I never thought I'd experience the day when I would feel so supremely comfortable and amazingly confident in a swimsuit. Of any description.


Today, my friends, is that day.


Today I feel like I found the suit of my dreams. Made with my own hands.


A swimsuit that allows me to run Baywatch style down the beach without my swimsuit bottoms disappearing into my butt (TMI?). Let's be clear. I have a butt. A generous butt. And no swimsuit has ever stayed in place. This one does not move a millimetre.


This is a suit that let me stand in front of a sandstone wall at a busy beach and shine like a freakin' supernova for photographs. Boo-yeah!!!


Ok, enough self-adulation. Let's go with I feel quite pleased with myself and that's no mean feat. But you better believe you're gonna get photo overload.

This is 1970's era Butterick 5449, a Gil Aimbez design.

That middle chick is seriously saying "Get your hand of my shoulder. Now".
Image source

I originally saw this swimsuit made up by Sarai, founder of Colette patterns and decided I just. had. to. have. it. NOW! An ebay search led me straight to a copy available right here in Aus in my size. Yes, please!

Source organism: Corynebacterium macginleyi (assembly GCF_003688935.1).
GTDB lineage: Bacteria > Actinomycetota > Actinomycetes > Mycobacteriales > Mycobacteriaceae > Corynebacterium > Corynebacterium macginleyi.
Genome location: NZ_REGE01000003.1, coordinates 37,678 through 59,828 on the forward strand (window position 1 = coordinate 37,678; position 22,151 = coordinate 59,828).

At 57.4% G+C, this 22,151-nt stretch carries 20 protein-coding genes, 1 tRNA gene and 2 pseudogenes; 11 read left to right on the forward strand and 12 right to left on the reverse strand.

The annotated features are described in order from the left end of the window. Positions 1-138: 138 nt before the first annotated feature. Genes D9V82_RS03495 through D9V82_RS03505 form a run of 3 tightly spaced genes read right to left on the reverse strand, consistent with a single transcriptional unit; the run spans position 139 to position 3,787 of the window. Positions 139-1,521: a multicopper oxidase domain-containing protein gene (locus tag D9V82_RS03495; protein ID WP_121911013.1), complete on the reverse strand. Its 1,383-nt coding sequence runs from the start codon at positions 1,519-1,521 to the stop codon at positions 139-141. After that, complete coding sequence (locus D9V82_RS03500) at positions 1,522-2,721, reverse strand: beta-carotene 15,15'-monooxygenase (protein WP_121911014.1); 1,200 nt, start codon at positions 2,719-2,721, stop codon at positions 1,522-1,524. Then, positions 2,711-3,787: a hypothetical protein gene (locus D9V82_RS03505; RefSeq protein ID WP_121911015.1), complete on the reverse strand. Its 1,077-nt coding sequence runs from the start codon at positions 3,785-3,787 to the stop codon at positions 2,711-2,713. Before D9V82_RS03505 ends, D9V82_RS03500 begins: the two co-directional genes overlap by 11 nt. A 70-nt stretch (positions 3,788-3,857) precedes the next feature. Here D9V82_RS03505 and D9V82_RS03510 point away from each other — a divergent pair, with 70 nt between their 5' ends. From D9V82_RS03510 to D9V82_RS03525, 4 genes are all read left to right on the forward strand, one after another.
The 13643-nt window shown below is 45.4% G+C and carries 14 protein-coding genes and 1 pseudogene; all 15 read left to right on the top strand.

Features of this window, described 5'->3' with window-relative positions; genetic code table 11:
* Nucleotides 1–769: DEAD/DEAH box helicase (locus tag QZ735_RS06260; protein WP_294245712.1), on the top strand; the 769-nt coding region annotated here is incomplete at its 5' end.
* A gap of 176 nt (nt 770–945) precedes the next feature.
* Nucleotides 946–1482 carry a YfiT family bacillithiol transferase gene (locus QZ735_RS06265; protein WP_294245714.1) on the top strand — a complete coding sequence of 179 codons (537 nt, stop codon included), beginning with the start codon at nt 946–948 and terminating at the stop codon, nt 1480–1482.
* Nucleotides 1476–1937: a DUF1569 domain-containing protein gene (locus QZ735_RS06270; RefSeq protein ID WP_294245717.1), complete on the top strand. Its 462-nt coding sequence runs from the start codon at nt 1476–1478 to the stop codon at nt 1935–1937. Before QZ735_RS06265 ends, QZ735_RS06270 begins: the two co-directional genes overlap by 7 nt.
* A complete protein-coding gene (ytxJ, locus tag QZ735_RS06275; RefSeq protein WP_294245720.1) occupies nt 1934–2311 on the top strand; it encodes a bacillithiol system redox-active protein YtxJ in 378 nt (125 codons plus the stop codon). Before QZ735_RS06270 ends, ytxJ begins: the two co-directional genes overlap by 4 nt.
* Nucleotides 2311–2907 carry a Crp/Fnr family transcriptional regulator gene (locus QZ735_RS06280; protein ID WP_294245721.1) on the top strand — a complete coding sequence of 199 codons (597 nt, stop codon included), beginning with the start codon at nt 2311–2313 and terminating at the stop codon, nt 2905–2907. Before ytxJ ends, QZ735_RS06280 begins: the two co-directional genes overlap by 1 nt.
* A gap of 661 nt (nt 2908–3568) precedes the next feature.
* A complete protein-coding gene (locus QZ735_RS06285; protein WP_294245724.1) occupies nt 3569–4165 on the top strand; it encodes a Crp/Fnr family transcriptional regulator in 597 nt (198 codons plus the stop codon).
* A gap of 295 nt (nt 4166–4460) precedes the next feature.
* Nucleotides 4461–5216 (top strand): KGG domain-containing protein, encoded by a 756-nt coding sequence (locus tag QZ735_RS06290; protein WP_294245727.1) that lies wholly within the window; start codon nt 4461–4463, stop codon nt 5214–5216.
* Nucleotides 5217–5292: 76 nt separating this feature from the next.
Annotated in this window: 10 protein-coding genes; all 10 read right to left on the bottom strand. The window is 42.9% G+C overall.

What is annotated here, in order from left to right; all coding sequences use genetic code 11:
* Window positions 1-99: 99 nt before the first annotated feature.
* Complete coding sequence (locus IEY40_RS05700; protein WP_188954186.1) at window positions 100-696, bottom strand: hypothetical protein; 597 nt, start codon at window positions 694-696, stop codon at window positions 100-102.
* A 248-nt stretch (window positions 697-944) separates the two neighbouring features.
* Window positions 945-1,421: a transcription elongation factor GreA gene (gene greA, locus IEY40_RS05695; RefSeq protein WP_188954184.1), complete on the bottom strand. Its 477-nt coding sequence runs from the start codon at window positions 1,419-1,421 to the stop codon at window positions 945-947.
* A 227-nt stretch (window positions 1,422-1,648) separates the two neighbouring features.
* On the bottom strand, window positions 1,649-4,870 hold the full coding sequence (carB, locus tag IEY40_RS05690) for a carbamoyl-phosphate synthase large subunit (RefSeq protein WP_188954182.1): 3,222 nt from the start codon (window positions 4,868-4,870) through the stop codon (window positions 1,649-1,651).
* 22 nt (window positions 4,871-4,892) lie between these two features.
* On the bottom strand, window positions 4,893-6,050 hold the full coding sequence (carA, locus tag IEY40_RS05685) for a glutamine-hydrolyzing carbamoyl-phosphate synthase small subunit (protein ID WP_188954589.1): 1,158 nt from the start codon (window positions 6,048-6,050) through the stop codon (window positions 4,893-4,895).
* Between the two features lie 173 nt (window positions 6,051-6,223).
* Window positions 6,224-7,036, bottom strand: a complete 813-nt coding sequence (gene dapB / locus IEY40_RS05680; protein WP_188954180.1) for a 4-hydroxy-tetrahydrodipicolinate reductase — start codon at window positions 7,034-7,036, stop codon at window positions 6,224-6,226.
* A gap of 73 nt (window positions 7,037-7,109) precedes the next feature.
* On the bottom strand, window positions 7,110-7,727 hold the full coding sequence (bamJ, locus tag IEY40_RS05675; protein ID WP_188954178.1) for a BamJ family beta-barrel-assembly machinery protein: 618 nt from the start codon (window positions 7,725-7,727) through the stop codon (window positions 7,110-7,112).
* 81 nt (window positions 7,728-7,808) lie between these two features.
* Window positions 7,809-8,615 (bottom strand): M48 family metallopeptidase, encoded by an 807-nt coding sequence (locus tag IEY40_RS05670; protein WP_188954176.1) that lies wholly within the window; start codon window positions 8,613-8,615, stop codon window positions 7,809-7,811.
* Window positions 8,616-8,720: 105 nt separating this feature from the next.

Now in blogging her suit, Sarai did note that this pattern is sized for moderate stretch fabrics only and not the likes of modern nylon lycras. Sarai noted she removed about 4 inches from the hip and would probably grade the whole suit down in future makes.

I agree. I took the suit bottoms in a massive 6 inches at the waist and 2-3 inches at the hip. I might have even taken it in more in the final fitting, but that's what my toile shows. Yep, I had some dodgy lycra so decided to mock it up first. The final lycra behaved a little differently, but it was worth the exercise.

I also added 1cm to the length of the body at about the waistline. This added rise to the back waistline that I originally thought I could do without. But honestly I think it lends to the flattering rear visage.


I love the criss cross back. I love the zigs and zags of the swimsuit's lines.


Construction was challenging. I had to make it up as I went along. It took some zigging and zagging and eventually just going totally off piste. Sometimes you just gotta go with your gut and very limited swimsuit making experience. So if you're interested in the changes I made and the construction I undertook, read on fearless reader. If you just want to see my awesome suit then scroll down for more pretty pics.

I fully lined the suit (change no. 1). I think it lends the outer lycra good support assisting in its longevity and... modesty. Let's not forget modesty.

The pattern has you bind the edges of the upper triangles with bias binding. Um, no (change no. 2). I bound the edges with lycra wrapped black rubber elastic - basically how you'd apply exposed binding to a neckline. You lay the right side of the lycra "binding" to the right side of the swimsuit fabric edge with a strip of elastic on top. Stitch with a zig-zag stitch. Then turn binding to inside and topstitch. I used a three-step zigzag for the topstitch on all bindings. Looks great.